## Description

This perspective projection views the globe from an infinite distance. This gives the illusion of a three-dimensional globe. Distortion in size and area near the projection limit appears more realistic than almost any other projection, except the vertical near-side perspective.

## Projection method

Planar perspective projection, viewed from infinity. On the polar aspect, meridians are straight lines radiating from the center, and the lines of latitude are projected as concentric circles that become closer toward the edge of the globe. Only one hemisphere can be shown without overlapping.

## Point of contact

A single point located anywhere on the globe.

## Linear graticules

- All aspects—the central meridian of the projection.
- Equatorial aspect—all lines of latitude.
- Polar aspect—all meridians.

## Properties

### Shape

Minimal distortion near the center; maximal distortion near the edge.

### Area

The areal scale decreases with distance from the center. Areal scale is zero at the edge of the hemisphere.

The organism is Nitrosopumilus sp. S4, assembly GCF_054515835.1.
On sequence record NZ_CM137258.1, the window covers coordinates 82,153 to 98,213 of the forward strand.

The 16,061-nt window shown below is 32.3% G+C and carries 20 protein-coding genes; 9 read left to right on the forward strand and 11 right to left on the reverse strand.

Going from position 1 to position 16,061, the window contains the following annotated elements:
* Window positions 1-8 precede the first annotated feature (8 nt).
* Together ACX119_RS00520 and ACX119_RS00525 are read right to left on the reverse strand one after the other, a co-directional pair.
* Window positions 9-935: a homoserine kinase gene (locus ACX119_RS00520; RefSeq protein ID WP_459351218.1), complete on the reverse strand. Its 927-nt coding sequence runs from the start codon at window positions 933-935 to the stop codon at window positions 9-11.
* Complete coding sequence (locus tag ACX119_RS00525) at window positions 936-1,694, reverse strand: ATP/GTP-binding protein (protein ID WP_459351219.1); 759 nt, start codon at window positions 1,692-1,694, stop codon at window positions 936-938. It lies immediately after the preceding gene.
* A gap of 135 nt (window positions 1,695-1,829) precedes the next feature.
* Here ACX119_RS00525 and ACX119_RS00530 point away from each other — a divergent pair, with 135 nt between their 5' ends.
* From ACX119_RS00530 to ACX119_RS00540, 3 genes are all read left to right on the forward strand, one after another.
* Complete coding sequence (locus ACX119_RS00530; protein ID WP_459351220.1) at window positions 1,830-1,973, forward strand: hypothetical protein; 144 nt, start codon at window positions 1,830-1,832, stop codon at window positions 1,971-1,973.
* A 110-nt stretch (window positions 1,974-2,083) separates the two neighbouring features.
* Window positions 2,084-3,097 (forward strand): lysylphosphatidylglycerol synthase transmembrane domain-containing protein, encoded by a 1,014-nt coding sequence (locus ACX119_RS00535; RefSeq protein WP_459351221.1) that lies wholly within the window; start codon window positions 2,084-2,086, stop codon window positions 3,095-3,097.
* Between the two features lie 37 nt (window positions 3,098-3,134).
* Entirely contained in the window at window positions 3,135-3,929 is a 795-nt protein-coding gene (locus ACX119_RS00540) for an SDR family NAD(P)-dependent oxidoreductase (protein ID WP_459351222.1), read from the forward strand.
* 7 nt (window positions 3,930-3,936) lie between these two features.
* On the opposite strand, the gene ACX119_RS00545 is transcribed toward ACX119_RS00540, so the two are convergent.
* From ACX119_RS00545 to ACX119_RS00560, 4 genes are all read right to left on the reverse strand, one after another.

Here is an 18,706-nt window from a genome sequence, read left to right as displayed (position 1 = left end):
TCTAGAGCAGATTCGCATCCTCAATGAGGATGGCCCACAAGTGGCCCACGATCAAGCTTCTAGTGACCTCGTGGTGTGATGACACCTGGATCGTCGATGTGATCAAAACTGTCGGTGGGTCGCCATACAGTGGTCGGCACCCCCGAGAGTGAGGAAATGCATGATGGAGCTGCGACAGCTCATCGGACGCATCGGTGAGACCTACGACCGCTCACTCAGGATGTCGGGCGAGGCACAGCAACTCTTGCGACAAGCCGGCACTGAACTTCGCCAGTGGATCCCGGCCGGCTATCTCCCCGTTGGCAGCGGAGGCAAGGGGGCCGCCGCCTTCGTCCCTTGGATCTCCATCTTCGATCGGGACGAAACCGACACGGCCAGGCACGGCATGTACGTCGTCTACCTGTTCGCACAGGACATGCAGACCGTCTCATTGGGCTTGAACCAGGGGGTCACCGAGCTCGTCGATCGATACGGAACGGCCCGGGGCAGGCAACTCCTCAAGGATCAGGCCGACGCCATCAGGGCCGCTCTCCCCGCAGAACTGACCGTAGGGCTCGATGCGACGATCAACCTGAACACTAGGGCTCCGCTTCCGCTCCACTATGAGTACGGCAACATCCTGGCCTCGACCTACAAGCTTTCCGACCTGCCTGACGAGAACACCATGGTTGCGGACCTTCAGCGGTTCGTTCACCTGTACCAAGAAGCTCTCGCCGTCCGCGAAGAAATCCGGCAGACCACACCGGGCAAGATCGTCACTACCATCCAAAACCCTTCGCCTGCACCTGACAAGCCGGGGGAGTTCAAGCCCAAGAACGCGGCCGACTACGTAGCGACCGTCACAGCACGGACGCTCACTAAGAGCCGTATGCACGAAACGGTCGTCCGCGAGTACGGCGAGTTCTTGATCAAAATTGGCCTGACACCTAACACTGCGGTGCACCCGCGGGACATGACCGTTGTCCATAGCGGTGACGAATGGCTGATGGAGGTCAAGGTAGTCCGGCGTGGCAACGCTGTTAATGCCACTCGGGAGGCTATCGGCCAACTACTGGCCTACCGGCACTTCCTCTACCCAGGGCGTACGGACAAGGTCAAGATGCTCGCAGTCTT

### Direction

True direction from the central point.

### Distance

The radial scale decreases with distance from the center and becomes zero on the edges. The scale perpendicular to the radii, along the parallels of the polar aspect, is accurate.

## Limitations

Limited to a view 90° from the central point, a global hemisphere.

## Uses and applications

Uses of this projection are aesthetic more than technical. The most commonly used aspect for this purpose is the oblique.

## Parameters

### Desktop

- False Easting
- False Northing
- Longitude of Center
- Latitude of Center

### Orthographic Auxiliary Sphere (Desktop version 9.3 and later)

- False Easting
- False Northing
- Longitude of Center
- Latitude of Center
- Auxiliary Sphere Type

### Workstation

- Radius of the sphere of reference
- Longitude of center of projection
- Latitude of center of projection
- False Easting (meters)
- False Northing (meters)